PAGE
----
Development of Long-Term Preservation and Revival Protocols for Drosophila

Grants and Contracts Details


Project Summary: This project will improve methods for cryopreserving the model organism Drosophila melanogaster, thereby reducing the time and resources needed to maintain diverse genetic stocks. Two of the primary challenges for successful cryopreservation in Drosophila are promoting uptake of cryoprotectants through embryonic membranes and overcoming the toxicity of these cryoprotective compounds. To address these challenges, we will use a two-pronged approach. First, we will use dietary additives to increase cryoprotectants in fly embryos. Second, we will optimize methods for using sonoporation to further augment cryoprotective molecules and load embryos with LATE EMBRYOGENESIS ABUNDANT PROTEIN(s) (LEAPs), a class of proteins that protect against osmotic stress and promote freeze tolerance. After optimizing loading of cryoprotectants and LEAPs, we will vary freezing and thawing rates to identify conditions that can successfully recover live flies from ultralow temperatures. Specific aims and research design: Specific Aim 1: Improving the efficacy of sonoporation to introduce cryoprotectants into embryos. We have devised a modified diet that increases trehalose and proline in embryos, and here will optimize sonoporation methods to further augment cryoprotectant levels. Sonoporation uses ultrasonic frequencies in conjunction with lipid microbubbles to generate small pores in cells and drive uptake of solutes. We will use fluorescent molecules to optimize sonoporation methods, and these optimized methods will then be used to load augment cryoprotectants and load LEAPs into embryos. LEAPs have previously been shown to increase stress tolerance of D. melanogaster cell lines. Specific Aim 2: Investigate freezing and thawing strategies to improve cryopreservation. We will test the ability of cryoprotectant-loaded fly embryos to survive various freezing/thawing rates. Three different strategies to freeze (and subsequently thaw) fly embryos will be explored using established methods for insect cryopreservation. Significance: This project will significantly improve the efficiency by which cryoprotective molecules can be introduced into D. melanogaster embryos. Current cryopreservation methods are technically challenging and inaccessible to most labs. The methods developed here will provide routine, inexpensive strategies for overcoming the impermeability of embryos to many cryoprotectants. Successful strategies will be tested in multiple commonly used genetic backgrounds and mutant strains, to test the extent to which these preservation strategies are effective in different genotypes.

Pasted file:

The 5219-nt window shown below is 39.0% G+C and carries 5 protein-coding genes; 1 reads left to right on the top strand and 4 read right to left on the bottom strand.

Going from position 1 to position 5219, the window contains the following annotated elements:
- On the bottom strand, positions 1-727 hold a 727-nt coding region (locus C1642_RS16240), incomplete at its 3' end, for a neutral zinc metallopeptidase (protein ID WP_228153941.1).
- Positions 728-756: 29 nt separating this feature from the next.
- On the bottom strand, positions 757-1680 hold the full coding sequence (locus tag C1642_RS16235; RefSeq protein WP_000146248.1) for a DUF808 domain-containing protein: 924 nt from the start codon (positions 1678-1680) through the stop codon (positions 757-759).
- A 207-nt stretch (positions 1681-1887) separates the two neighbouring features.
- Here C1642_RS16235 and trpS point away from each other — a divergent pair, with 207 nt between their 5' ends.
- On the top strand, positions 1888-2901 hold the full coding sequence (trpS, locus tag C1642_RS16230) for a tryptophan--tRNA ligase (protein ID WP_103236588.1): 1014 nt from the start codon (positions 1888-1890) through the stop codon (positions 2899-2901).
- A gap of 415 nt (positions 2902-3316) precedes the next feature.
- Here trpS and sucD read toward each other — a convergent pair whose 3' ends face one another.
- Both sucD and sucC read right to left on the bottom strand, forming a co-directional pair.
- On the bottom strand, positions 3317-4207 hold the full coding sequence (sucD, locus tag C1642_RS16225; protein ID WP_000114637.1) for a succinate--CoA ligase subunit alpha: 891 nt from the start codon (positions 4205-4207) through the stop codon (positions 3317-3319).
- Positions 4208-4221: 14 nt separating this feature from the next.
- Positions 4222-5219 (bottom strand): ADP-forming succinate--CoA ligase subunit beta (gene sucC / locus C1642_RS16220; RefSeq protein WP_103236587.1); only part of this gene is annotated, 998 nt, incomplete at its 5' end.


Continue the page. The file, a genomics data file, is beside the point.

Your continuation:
Effective start/end date8/15/217/31/24


  • Office of the Director: $415,790.00


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